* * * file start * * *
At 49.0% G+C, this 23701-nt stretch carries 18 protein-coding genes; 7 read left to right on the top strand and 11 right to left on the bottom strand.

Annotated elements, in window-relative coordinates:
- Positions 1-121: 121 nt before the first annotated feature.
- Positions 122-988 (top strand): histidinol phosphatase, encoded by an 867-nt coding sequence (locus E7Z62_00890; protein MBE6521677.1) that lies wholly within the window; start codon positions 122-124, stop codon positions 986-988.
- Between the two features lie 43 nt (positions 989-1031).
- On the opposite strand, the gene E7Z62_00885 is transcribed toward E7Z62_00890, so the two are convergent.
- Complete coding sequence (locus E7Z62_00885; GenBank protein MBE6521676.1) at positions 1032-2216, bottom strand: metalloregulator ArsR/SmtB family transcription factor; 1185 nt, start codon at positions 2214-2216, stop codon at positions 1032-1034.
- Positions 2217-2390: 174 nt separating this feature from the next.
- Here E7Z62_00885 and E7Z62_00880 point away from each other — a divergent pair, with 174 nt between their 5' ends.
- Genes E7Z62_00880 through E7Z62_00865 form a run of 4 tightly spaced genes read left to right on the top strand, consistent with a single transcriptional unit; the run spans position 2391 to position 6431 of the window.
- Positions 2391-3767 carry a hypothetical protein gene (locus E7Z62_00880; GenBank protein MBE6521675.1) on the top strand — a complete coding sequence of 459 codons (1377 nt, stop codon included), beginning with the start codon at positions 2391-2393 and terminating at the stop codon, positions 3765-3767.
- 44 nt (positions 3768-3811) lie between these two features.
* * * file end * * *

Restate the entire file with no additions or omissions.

At 49.0% G+C, this 23701-nt stretch carries 18 protein-coding genes; 7 read left to right on the top strand and 11 right to left on the bottom strand.

Annotated elements, in window-relative coordinates:
- Positions 1-121: 121 nt before the first annotated feature.
- Positions 122-988 (top strand): histidinol phosphatase, encoded by an 867-nt coding sequence (locus E7Z62_00890; protein MBE6521677.1) that lies wholly within the window; start codon positions 122-124, stop codon positions 986-988.
- Between the two features lie 43 nt (positions 989-1031).
- On the opposite strand, the gene E7Z62_00885 is transcribed toward E7Z62_00890, so the two are convergent.
- Complete coding sequence (locus E7Z62_00885; GenBank protein MBE6521676.1) at positions 1032-2216, bottom strand: metalloregulator ArsR/SmtB family transcription factor; 1185 nt, start codon at positions 2214-2216, stop codon at positions 1032-1034.
- Positions 2217-2390: 174 nt separating this feature from the next.
- Here E7Z62_00885 and E7Z62_00880 point away from each other — a divergent pair, with 174 nt between their 5' ends.
- Genes E7Z62_00880 through E7Z62_00865 form a run of 4 tightly spaced genes read left to right on the top strand, consistent with a single transcriptional unit; the run spans position 2391 to position 6431 of the window.
- Positions 2391-3767 carry a hypothetical protein gene (locus E7Z62_00880; GenBank protein MBE6521675.1) on the top strand — a complete coding sequence of 459 codons (1377 nt, stop codon included), beginning with the start codon at positions 2391-2393 and terminating at the stop codon, positions 3765-3767.
- 44 nt (positions 3768-3811) lie between these two features.